Over the weekend, the Senate approved the $1.1 trillion Cromnibus spending package, which funds parts of the government through September 2015.
The ink isn’t even dry on this spending bill, and already big spenders in Congress are gearing up to increase next year’s spending above agreed upon limits. The Wall Street Journal describes the situation:
After four years of a divided Congress, Republicans will take full control of both chambers in January with hopes of passing individual spending bills under an orderly process rarely seen in recent years. But complicating their task will be the return of the across-the-board spending cuts known as the “sequester” birthed out of the 2011 debt-ceiling deal, which set caps on spending for the next decade.
A two-year bipartisan budget deal brokered by Senate Budget Committee Chairman Patty Murray (D., Wash.) and House Budget Committee Chairman Paul Ryan (R., Wis.) eased those cuts for fiscal years 2014 and 2015. But the $1.1 trillion bill passed over the weekend, which will fund most of the government through September 2015, marks the final stretch of that agreement.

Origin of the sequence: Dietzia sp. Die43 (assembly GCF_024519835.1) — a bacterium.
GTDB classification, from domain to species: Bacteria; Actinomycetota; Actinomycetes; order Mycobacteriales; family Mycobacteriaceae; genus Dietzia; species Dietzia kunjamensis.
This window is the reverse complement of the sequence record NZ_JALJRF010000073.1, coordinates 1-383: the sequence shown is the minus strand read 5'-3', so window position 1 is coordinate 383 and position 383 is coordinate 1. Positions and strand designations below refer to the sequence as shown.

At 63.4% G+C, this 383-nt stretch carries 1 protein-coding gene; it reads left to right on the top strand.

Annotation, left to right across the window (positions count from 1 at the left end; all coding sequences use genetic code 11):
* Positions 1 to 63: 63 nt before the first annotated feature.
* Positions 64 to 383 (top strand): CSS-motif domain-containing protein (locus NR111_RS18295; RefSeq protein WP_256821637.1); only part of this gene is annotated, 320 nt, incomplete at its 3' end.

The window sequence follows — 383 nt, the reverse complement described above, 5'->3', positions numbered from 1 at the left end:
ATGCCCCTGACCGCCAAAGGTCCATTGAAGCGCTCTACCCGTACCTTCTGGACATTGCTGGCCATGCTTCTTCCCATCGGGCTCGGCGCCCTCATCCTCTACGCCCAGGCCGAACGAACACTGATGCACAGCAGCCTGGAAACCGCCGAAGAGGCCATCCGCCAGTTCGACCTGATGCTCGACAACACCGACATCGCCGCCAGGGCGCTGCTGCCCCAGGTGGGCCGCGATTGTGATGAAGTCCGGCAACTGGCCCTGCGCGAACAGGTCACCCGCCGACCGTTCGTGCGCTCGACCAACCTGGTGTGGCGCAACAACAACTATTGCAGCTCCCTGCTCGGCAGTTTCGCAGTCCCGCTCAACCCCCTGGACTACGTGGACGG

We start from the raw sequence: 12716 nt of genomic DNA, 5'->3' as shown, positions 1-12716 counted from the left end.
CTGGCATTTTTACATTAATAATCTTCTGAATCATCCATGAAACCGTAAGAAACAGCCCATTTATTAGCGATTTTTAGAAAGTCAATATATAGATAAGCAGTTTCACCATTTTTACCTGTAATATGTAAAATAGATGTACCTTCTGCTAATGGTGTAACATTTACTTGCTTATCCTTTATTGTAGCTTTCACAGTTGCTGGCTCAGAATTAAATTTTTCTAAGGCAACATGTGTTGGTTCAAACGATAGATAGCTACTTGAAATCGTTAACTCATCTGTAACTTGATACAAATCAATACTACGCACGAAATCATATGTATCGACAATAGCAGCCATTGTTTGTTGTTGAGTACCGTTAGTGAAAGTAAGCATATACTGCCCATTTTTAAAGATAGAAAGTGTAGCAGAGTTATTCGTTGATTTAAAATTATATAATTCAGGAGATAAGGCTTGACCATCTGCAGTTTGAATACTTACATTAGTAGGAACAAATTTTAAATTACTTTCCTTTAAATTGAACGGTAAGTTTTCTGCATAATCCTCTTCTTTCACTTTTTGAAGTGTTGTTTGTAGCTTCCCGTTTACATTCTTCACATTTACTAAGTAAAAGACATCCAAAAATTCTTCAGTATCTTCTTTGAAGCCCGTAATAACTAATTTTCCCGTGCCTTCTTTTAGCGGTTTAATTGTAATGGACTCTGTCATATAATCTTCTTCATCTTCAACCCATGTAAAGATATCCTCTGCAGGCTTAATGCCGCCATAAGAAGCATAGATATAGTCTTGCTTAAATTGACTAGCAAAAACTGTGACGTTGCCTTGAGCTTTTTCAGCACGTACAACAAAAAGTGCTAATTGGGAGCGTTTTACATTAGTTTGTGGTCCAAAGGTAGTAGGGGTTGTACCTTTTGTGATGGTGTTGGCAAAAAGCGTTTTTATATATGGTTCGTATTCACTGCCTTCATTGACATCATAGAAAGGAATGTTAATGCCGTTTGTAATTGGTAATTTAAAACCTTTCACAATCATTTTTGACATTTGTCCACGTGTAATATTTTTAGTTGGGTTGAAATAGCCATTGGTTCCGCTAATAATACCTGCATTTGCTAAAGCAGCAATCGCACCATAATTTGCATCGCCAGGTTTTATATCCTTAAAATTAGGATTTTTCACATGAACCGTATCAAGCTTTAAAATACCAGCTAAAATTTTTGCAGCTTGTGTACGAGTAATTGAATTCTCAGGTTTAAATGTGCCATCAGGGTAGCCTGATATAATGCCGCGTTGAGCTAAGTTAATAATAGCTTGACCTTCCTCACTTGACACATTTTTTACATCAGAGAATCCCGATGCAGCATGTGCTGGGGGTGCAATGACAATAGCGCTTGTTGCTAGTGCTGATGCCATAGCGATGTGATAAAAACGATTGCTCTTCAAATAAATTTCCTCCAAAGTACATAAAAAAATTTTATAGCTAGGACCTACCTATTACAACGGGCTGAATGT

In fiscal 2016 the cuts return in full force. Lawmakers broadly agree the reductions inflict blunt pain on the federal budget. But Democrats and Republicans are at odds about how to mitigate them in a dispute likely to grow in intensity during the coming months.